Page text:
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Visible Alpha CEO Scott Rosen: “I’d like to help inspire a movement toward more respect and civility in the public space”

Something that is important and incredibly timely now would be a movement toward respect and civility in the public space. We need to stop demonizing the other side and acting as though only our own views are worthy of consideration and start engaging with one another and working towards a common understanding. In all likelihood, […]


Something that is important and incredibly timely now would be a movement toward respect and civility in the public space. We need to stop demonizing the other side and acting as though only our own views are worthy of consideration and start engaging with one another and working towards a common understanding. In all likelihood, we all want the same societal benefits but have different approaches on how to achieve them. If we were more respectful and open, we could accomplish so much more.


I had the pleasure to interview Scott Rosen the CEO of Visible Alpha.


Thank you so much for doing this with us! What is your “backstory”?

I began my career as a sell-side equity analyst in Hong Kong — I believe as the first brokerage analyst covering China, long before that market was open. I spent six years as an analyst and eventually a director of research before starting a small company focused on research dissemination, which was ultimately sold to I/B/E/S. I then served as the Director of Research for I/B/E/S, which was bought by Thomson Financial, where I was subsequently put in charge of Thomson Financial’s FirstCall research business and later Thomson Financial’s investment product and content strategies.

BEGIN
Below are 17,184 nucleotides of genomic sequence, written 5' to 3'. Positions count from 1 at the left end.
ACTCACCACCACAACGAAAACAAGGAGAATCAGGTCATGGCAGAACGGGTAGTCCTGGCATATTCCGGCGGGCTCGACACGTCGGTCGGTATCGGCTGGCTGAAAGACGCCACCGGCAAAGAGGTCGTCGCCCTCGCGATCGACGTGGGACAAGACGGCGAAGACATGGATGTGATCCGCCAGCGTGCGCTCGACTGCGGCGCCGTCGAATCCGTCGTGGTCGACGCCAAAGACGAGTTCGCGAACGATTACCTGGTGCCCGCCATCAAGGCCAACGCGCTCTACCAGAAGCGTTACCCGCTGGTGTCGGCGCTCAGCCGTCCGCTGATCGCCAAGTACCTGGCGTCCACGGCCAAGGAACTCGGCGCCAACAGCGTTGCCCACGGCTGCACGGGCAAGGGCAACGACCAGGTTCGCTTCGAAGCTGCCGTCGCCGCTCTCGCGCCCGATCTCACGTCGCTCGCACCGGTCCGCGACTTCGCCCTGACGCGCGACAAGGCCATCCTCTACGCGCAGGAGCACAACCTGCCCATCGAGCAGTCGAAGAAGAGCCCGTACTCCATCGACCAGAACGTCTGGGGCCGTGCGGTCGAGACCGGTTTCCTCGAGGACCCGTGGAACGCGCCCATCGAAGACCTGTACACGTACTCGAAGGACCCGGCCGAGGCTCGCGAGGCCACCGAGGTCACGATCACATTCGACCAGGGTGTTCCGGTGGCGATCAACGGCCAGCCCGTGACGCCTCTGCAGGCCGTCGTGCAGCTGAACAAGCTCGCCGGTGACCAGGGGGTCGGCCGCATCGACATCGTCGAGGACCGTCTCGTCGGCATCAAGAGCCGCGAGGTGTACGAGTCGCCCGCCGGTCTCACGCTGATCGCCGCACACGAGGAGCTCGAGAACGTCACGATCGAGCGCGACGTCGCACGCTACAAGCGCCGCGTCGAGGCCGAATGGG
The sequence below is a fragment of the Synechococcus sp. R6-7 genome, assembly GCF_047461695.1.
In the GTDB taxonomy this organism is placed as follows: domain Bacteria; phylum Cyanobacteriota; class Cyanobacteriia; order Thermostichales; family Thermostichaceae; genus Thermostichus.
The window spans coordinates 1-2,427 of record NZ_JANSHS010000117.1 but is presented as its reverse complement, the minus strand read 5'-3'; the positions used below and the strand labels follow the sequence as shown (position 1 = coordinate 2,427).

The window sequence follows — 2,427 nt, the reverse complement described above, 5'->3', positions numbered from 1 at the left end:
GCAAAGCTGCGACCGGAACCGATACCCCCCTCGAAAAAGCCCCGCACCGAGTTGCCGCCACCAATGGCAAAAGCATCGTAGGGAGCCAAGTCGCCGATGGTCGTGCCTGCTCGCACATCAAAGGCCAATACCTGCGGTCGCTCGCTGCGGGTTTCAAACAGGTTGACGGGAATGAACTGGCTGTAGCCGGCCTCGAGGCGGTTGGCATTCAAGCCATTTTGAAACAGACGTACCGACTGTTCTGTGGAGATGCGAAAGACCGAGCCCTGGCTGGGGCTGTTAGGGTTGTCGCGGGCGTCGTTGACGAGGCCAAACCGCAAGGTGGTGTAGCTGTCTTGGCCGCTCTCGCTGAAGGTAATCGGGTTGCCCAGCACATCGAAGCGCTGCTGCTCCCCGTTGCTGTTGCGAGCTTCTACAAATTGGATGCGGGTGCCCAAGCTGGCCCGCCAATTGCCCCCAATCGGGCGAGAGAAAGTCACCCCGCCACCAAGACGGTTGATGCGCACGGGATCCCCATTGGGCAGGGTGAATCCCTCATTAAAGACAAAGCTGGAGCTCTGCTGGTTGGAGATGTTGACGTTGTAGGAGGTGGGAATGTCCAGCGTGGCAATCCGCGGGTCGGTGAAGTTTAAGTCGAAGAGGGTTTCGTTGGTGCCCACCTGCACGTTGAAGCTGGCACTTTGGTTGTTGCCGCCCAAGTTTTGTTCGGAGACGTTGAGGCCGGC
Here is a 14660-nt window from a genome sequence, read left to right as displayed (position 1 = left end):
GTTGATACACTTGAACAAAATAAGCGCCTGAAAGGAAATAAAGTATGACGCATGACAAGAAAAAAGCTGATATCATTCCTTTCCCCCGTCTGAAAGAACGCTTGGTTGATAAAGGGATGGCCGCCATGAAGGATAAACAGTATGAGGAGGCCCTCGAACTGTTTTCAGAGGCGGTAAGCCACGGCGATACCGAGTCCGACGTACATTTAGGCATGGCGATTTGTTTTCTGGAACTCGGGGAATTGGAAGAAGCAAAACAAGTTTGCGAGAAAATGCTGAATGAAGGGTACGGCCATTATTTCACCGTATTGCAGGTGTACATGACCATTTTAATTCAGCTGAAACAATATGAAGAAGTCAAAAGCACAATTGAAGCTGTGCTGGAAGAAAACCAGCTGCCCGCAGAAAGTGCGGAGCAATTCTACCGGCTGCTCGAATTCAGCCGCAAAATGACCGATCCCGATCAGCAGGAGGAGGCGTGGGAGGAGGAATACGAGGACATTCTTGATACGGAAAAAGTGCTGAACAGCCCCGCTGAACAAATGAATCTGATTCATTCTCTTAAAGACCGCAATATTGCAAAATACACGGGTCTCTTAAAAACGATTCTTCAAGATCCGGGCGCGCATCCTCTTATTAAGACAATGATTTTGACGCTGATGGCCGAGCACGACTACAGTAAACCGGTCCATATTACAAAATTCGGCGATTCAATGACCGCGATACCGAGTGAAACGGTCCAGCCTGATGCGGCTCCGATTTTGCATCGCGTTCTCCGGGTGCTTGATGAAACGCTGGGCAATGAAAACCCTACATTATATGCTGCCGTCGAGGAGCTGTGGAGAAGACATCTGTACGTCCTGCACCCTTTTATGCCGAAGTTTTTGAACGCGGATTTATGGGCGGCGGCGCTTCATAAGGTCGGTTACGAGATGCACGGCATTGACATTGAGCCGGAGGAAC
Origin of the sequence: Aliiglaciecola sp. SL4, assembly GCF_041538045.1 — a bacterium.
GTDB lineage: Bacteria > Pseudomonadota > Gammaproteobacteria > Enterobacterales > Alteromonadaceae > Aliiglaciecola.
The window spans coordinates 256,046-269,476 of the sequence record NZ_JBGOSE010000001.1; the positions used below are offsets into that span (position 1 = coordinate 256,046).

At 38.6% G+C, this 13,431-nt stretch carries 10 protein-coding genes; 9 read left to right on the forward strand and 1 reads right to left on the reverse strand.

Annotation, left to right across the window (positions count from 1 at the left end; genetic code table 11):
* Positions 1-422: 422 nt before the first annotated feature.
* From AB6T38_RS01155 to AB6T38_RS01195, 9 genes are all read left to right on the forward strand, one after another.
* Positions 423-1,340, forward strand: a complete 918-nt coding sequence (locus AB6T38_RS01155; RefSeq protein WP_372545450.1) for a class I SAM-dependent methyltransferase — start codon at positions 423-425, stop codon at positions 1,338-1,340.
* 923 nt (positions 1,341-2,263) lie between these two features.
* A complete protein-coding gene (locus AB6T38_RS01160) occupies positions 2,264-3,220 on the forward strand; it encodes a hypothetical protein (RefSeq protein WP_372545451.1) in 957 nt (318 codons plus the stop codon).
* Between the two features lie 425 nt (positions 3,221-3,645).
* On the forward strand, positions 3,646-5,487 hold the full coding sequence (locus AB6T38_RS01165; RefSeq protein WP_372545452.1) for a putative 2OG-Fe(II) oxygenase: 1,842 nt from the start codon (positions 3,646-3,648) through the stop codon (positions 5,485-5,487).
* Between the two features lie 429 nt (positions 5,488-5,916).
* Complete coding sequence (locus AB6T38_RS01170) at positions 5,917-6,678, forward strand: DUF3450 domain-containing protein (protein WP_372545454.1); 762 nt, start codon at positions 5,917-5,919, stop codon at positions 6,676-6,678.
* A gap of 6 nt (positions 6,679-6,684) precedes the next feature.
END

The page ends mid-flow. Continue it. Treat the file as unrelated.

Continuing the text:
I took a break from the financial industry to pursue other passions, but I always felt drawn to come back to it, which is how I ended up as Entrepreneur in Residence for TheMarkets.com, a research distribution platform owned by a consortium of the world’s most prominent investment banks. I started working on a platform to aggregate and make sense of sell-side analyst models, and when TheMarkets.com was sold to Capital IQ, my project was carved out of the acquisition with the support of the banks, ultimately leading to the creation of Visible Alpha. My team continued to work through the challenges of making all models on a company easily comparable and creating a unique consensus on every line item. Though we’ve been working on it since 2011, Visible Alpha was formally established in 2015, and we continue to help investors identify unique perspectives on companies for their investment ideas.

Can you share the funniest or most interesting story that happened to you since you began leading your company?

The acquisition of TheMarkets.com closed in the fall of 2010, and in order to continue working on the research distribution platform, I needed to form a new business with ownership from the banks. So I set up a consultancy, thinking it would be a few months before I could set up a formal company. Well, due to complex banking regulations and a variety of other barriers, it ended up taking four years. I hired people under the consulting business, and once Visible Alpha was formally established, the company launched by the whole team.

What do you think makes your company stand out during these disruptive times? Can you share a story?

Visible Alpha is a creation of the industry, formed by the major players in investment banking but intended for the benefit of both themselves and the wider financial community. Both the investment banks and investment managers look to us for a common purpose of addressing industry challenges. We’re called upon every day to solve pragmatic and tactical issues, and we help provide stability in a time of rapid change. At the end of the day, we’re serving both sides as a true partner, not only in trying to meet today’s regulatory and operational challenges associated with institutional research, but helping the investors get more value out of that research to generate alpha.